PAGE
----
9781888569636-ch10

Monitoring Stream and Watershed Restoration

Chapter 10: Evaluating Fish Response to Culvert Replacement and Other Methods for Reconnecting Isolated Aquatic Habitats

George Pess, Sarah Morley, and Philip Roni

doi: https://doi.org/10.47886/9781888569636.ch10

The reconnection of isolated aquatic habitats is a common goal of many watershed restoration efforts. Previous chapters have discussed road improvements, floodplain restoration, estuarine restoration, improvements of instream habitats, and other types of restoration that include removal of artificial barriers to fish migration. For example, many road rehabilitation projects include removal or replacement of culverts that are impassable to fish. Instream and riparian projects often are completed alongside culvert removal projects. Estuarine and floodplain projects often include removal of levees or water control structures that impede fish access to important off-channel habitats. In this chapter, we discuss how to monitor and evaluate fish response to reconnection of isolated habitats or to the removal of artificial migration barriers. We provide an overview of the problem, discuss how methods and designs for monitoring fish response to removal of migration barriers might differ from types of restoration previously discussed, and provide examples and recommendations of what and how to monitor. We only briefly discuss physical monitoring, because it has been covered in detail in previous chapters. Hydraulic evaluations of different types of culverts and stream crossing are covered in texts and agency documents on engineering and fish passage design (e.g., Clay 1995; ODFW 2001; WDFW 2003).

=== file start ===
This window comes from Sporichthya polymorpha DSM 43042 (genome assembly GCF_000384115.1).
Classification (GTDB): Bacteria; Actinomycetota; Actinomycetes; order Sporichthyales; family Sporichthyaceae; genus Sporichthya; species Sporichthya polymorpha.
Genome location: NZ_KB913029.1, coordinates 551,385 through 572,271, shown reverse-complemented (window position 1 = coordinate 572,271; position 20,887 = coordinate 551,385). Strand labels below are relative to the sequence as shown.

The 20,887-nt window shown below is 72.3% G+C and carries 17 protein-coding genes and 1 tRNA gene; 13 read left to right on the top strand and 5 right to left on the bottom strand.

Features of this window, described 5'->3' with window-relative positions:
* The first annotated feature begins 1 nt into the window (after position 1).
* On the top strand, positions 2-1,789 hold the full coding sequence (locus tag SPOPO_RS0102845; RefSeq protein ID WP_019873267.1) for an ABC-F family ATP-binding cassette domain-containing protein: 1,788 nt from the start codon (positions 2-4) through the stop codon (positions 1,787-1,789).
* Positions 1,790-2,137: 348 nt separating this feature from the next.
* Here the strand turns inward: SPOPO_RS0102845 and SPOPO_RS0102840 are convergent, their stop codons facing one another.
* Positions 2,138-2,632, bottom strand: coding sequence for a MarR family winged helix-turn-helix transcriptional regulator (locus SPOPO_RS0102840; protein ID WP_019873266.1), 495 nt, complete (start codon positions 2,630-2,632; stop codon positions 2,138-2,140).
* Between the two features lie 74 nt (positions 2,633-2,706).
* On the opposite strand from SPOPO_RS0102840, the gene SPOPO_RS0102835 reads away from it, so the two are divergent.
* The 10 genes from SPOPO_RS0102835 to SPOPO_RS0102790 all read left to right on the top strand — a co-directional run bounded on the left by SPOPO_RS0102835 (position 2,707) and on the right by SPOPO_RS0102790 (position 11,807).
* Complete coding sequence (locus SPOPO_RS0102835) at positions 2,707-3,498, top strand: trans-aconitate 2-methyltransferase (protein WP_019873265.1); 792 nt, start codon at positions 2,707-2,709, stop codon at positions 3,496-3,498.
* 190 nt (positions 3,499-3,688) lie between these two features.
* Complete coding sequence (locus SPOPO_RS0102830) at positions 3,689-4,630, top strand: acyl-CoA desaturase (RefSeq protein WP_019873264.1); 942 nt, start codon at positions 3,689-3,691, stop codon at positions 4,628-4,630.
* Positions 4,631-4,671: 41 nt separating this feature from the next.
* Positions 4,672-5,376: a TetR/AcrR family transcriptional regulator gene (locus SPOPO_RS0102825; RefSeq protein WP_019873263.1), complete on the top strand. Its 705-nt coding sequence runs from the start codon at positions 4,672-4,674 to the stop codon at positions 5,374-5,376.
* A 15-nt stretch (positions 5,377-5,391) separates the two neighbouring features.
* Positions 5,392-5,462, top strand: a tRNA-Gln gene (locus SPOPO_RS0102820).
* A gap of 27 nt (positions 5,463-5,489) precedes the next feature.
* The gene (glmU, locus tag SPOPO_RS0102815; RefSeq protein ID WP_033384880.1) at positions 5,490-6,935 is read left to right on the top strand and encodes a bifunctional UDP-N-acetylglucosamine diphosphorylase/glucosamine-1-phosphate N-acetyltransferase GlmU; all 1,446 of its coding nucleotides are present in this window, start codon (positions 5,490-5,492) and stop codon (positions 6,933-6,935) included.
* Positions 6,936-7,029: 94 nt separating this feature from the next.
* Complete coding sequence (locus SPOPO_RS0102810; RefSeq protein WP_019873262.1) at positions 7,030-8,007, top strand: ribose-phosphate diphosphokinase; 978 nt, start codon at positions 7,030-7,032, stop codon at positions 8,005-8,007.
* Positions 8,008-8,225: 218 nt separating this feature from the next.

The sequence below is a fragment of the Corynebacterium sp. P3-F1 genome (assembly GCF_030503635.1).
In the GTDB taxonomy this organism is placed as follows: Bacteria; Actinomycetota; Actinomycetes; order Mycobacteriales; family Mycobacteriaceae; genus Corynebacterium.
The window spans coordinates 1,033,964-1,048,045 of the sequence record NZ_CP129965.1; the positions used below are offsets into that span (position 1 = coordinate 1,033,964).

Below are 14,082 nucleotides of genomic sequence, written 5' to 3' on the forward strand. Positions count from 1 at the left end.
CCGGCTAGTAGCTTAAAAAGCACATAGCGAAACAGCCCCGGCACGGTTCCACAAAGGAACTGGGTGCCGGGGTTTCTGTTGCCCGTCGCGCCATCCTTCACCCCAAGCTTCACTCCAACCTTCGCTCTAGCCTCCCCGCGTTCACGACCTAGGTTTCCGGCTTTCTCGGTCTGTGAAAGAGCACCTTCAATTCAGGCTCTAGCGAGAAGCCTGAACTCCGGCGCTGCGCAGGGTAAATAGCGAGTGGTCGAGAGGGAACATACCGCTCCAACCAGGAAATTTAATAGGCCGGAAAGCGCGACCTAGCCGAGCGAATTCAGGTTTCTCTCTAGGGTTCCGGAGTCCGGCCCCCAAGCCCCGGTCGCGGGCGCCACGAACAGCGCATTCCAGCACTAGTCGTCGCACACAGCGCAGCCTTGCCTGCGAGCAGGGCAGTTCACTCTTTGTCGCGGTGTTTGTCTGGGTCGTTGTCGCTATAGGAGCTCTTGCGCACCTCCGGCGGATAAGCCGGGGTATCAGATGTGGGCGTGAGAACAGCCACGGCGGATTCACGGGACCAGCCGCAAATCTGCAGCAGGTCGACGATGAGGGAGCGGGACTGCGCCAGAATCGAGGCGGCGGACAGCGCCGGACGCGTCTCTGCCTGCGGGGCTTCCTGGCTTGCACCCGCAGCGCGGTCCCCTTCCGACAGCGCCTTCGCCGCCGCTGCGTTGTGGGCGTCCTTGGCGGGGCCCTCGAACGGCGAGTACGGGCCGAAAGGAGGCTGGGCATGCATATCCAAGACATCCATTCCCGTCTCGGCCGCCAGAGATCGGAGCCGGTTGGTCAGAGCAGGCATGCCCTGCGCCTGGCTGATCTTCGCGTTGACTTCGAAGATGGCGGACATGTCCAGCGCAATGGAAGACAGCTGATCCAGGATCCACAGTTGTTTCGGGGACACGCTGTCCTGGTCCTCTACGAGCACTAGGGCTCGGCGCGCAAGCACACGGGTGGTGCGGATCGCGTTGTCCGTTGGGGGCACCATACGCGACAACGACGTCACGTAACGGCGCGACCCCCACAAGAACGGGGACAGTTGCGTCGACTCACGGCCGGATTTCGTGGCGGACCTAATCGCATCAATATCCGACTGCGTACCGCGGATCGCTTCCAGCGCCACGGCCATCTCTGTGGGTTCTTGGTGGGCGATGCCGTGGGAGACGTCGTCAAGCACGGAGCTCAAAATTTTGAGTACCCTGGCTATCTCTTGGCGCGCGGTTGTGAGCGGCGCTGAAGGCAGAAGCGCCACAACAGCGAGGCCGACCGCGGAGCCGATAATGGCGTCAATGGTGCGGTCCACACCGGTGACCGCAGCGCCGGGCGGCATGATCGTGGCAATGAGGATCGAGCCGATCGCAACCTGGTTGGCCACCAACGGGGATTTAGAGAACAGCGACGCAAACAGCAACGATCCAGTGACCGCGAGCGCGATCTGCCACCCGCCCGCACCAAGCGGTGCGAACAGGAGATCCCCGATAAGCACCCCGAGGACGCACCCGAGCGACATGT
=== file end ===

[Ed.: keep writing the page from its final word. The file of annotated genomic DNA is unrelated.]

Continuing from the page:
Fish passage through culverts, tide gates, and other artificial barriers in streams and estuaries is critical to maintaining connectivity among habitats (Roni et al. 2002). Roads, culverts, levees, pipeline crossings, and other man-made stream crossing structures can block access for migratory fishes and other aquatic fauna, and can biologically disconnect large amounts of aquatic habitat from the river system. Such structures also can compromise delivery of materials, including sediment, wood, organics, and marine-derived nutrients, or, in the case of estuarine and off-channel habitats, the influx of water and nutrients.